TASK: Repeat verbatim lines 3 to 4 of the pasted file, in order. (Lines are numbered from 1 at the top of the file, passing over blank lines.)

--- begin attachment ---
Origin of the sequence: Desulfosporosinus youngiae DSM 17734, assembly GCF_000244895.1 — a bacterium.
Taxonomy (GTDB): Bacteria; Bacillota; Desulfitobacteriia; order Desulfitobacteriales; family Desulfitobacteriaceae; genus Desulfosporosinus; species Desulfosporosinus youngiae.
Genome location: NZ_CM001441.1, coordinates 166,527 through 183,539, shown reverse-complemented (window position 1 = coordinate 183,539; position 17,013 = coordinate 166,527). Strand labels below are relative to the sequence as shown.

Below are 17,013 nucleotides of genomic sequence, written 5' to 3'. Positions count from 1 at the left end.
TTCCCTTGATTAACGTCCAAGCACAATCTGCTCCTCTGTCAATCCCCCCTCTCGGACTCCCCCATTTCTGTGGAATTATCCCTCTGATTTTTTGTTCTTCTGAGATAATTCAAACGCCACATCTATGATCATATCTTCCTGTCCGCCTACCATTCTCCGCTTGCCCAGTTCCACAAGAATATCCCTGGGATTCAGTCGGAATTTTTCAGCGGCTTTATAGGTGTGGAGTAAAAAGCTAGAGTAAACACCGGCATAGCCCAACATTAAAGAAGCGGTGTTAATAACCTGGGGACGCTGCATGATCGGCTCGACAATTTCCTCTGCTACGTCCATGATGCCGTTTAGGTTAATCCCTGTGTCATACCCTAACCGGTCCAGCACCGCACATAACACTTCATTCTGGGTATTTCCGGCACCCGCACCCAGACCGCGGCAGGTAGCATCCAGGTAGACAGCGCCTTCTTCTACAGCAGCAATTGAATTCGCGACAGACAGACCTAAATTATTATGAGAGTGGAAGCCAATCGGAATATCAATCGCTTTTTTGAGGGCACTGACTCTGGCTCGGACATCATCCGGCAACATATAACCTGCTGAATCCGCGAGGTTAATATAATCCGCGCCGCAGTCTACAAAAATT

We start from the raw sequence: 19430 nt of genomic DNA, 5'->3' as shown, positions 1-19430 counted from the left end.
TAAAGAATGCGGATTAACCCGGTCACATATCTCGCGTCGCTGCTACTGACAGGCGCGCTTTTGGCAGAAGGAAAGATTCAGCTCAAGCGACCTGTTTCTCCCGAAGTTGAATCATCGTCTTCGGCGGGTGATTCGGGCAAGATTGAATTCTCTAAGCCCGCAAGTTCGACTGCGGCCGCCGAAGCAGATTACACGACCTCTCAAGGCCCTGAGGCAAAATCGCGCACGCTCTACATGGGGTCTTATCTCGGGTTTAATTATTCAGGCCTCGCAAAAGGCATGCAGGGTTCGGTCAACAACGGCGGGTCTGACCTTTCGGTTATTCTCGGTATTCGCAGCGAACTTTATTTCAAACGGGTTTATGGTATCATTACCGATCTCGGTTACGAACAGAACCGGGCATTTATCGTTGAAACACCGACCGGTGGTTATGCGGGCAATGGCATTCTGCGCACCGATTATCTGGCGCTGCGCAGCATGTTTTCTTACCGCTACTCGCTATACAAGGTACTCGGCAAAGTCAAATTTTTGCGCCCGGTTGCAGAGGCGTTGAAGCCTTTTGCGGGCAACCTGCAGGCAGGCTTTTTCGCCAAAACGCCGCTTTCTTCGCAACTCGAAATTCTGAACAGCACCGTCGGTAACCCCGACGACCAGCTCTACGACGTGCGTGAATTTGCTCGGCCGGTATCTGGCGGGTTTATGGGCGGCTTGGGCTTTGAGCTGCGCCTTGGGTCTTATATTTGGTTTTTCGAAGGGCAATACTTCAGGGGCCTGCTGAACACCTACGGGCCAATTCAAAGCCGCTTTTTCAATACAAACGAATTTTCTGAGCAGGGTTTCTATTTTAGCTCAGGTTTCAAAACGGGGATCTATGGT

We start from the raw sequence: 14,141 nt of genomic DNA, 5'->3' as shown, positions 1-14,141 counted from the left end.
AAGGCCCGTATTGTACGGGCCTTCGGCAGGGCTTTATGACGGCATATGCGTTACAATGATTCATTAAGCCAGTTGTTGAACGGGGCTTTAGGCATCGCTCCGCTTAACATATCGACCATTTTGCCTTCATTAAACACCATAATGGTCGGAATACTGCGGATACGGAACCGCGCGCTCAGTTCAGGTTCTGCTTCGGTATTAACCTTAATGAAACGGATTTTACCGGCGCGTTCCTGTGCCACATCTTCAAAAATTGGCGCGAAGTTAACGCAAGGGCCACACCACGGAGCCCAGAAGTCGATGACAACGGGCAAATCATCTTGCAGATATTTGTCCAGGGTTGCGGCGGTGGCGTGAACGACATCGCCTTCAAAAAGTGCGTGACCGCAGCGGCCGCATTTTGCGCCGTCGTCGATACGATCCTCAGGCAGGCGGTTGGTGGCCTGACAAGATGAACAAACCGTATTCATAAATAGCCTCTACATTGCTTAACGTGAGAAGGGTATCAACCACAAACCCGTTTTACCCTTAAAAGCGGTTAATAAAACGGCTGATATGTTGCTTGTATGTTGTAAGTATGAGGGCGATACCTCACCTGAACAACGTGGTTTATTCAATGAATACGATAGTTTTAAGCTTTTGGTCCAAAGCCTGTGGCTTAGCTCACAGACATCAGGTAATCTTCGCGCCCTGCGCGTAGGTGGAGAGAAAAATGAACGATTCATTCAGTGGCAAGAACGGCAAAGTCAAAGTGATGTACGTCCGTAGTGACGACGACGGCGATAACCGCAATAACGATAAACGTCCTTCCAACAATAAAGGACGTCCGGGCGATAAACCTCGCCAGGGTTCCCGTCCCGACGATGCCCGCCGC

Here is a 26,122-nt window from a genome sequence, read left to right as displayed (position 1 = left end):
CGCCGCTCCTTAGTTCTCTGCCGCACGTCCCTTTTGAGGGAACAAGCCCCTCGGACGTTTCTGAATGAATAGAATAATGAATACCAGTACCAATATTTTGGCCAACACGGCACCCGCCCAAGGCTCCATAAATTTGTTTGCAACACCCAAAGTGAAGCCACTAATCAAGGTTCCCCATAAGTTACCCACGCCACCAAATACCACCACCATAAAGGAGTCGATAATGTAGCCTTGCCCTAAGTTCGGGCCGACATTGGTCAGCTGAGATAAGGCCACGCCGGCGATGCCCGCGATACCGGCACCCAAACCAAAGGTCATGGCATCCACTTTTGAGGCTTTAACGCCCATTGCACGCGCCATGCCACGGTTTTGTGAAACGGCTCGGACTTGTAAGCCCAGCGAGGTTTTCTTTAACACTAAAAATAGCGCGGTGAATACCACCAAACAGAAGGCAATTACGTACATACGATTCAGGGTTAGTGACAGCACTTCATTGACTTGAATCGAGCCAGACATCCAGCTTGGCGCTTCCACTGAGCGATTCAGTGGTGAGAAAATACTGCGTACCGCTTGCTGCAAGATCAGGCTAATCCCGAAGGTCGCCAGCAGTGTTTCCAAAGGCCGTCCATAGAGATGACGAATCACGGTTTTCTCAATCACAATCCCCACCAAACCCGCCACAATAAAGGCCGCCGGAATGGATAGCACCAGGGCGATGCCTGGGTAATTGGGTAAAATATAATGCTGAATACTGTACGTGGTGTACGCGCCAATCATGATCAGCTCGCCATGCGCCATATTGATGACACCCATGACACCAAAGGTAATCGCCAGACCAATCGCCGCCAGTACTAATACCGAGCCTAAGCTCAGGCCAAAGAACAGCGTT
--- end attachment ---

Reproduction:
Genome location: NZ_CM001441.1, coordinates 166,527 through 183,539, shown reverse-complemented (window position 1 = coordinate 183,539; position 17,013 = coordinate 166,527). Strand labels below are relative to the sequence as shown.

Below are 17,013 nucleotides of genomic sequence, written 5' to 3'. Positions count from 1 at the left end.